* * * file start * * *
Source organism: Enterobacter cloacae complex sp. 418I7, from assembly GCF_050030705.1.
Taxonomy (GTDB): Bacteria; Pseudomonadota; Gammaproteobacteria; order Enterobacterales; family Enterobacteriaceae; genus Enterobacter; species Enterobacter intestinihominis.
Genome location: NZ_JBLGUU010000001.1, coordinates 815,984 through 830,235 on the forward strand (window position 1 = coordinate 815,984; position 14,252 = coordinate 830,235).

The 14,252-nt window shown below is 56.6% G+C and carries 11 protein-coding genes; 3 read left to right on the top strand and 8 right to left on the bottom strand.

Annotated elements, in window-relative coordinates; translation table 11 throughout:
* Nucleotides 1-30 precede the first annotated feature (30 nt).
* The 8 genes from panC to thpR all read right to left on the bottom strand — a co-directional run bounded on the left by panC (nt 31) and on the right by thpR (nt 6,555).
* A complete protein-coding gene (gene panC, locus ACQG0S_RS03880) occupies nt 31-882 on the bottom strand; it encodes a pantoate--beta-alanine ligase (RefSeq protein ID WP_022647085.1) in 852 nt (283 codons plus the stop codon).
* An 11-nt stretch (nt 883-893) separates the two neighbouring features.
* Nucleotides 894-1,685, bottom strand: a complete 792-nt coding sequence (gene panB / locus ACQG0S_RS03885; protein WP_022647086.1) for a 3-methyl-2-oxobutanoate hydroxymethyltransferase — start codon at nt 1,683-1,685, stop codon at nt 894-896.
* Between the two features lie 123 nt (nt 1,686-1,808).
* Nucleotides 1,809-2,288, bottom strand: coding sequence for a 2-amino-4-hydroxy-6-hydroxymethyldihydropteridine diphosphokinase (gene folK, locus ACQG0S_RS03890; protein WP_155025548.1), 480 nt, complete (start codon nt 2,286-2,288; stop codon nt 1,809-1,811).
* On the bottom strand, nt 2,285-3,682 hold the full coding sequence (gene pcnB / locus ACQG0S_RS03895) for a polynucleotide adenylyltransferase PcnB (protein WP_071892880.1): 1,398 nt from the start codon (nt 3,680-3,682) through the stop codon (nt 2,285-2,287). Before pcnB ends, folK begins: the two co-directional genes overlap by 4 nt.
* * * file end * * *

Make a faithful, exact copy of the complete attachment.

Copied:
Source organism: Enterobacter cloacae complex sp. 418I7, from assembly GCF_050030705.1.
Taxonomy (GTDB): Bacteria; Pseudomonadota; Gammaproteobacteria; order Enterobacterales; family Enterobacteriaceae; genus Enterobacter; species Enterobacter intestinihominis.
Genome location: NZ_JBLGUU010000001.1, coordinates 815,984 through 830,235 on the forward strand (window position 1 = coordinate 815,984; position 14,252 = coordinate 830,235).

The 14,252-nt window shown below is 56.6% G+C and carries 11 protein-coding genes; 3 read left to right on the top strand and 8 right to left on the bottom strand.

Annotated elements, in window-relative coordinates; translation table 11 throughout:
* Nucleotides 1-30 precede the first annotated feature (30 nt).
* The 8 genes from panC to thpR all read right to left on the bottom strand — a co-directional run bounded on the left by panC (nt 31) and on the right by thpR (nt 6,555).
* A complete protein-coding gene (gene panC, locus ACQG0S_RS03880) occupies nt 31-882 on the bottom strand; it encodes a pantoate--beta-alanine ligase (RefSeq protein ID WP_022647085.1) in 852 nt (283 codons plus the stop codon).
* An 11-nt stretch (nt 883-893) separates the two neighbouring features.
* Nucleotides 894-1,685, bottom strand: a complete 792-nt coding sequence (gene panB / locus ACQG0S_RS03885; protein WP_022647086.1) for a 3-methyl-2-oxobutanoate hydroxymethyltransferase — start codon at nt 1,683-1,685, stop codon at nt 894-896.
* Between the two features lie 123 nt (nt 1,686-1,808).
* Nucleotides 1,809-2,288, bottom strand: coding sequence for a 2-amino-4-hydroxy-6-hydroxymethyldihydropteridine diphosphokinase (gene folK, locus ACQG0S_RS03890; protein WP_155025548.1), 480 nt, complete (start codon nt 2,286-2,288; stop codon nt 1,809-1,811).
* On the bottom strand, nt 2,285-3,682 hold the full coding sequence (gene pcnB / locus ACQG0S_RS03895) for a polynucleotide adenylyltransferase PcnB (protein WP_071892880.1): 1,398 nt from the start codon (nt 3,680-3,682) through the stop codon (nt 2,285-2,287). Before pcnB ends, folK begins: the two co-directional genes overlap by 4 nt.